What’s the CX buzz this week? (24th Nov, 2014)

Company culture – it’s a set of shared values and beliefs that guide employees’ actions in an organization. So how do you build a company culture that is focused on the customer? One approach is to build a scalable customer engagement model, step by step. Another is to make a decision to be customer-centric and the rest will follow in a closed feedback loop. However you go about it, once you’ve instilled customer-centricity into your company culture, it becomes second nature to a certain extent, and you can reap the rewards well into the future. Read more about this topic in this week’s CX Buzz.

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How to build a model for customer engagement [mycustomer.com]

Proactive customer engagement. It’s easier said than done, so how do you build a process and scale it so that it pervades everything your company does?

In this article, author Nello Franco walks us through the process of building a customer engagement model. A good engagement model, he says, helps you understand: a) what the engagement 'moments' are for – for customers throughout their lifecycle; b) who in your organization is responsible for interaction with customers at those moments; and c) what the objective or expected outcome is for each of those moments.

Furthermore, the model has two very different phases: the onboarding phase and the ongoing usage phase. Franco compares these two phases to the takeoff phase and the cruise phase of an airplane flight. The take-off phase is where more incidents happen, while the cruise phase of flight requires vigilance but is less intense. Franco’s detailed outline of the model will prove very useful to larger organizations that face the challenge of coordinating many people in an optimal way.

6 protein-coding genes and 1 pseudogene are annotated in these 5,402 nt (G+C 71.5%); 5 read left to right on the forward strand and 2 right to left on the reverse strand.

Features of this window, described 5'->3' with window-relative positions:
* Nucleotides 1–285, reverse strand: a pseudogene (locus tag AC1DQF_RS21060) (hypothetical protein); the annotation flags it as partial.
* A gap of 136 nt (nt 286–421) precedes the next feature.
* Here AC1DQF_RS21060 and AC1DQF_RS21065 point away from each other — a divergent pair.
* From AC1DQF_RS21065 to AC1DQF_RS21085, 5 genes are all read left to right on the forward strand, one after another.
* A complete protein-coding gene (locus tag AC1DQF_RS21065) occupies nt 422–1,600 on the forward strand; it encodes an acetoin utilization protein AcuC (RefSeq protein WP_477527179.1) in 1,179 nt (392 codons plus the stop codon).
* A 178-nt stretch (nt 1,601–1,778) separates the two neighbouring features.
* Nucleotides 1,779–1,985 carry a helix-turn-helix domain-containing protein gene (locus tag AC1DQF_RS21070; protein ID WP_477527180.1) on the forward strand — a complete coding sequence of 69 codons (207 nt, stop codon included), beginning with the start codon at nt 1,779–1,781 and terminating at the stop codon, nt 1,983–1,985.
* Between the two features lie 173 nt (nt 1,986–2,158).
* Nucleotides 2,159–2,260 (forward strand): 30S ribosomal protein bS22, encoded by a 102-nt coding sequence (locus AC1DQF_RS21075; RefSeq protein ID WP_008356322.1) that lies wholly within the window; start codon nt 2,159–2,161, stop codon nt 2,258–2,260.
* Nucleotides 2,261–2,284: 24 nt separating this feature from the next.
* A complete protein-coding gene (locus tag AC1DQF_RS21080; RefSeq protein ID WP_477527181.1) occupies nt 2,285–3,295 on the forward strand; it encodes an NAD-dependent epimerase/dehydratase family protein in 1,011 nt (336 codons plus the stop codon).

Bring Value to the Table [communicatebetterblog.com]

In this article, Jeremy Watkin, director of customer service at Phone.com describes an epiphany he has in reference to customer service departments.  He claims that customer service departments possess invaluable information that is beneficial to virtually every other department within an organization.  As he mulls over this insight, Watkin envisions a way to do his job better.  He concedes that despite his best efforts he still has customers cancel on occasion.

Rather than simply making sure his customer service team is trained to handle those cancellations well, he says, he should be working with his team to gain insight from each of those calls.  Other departments are literally begging for this information and the opportunity is there for the taking.

Customer service professionals who have Voice of the Customer (VoC) programs in place are in a unique position to share this information with the rest of the company. This will allow them to gain a “seat at the table” of their company’s leaders.

The Virtuous Circle That Builds a Company Culture of Customer Service Excellence [forbes.com]

What is a company culture? It’s a set of ideas and practices that are so deeply ingrained in employees’ minds that they happen almost automatically.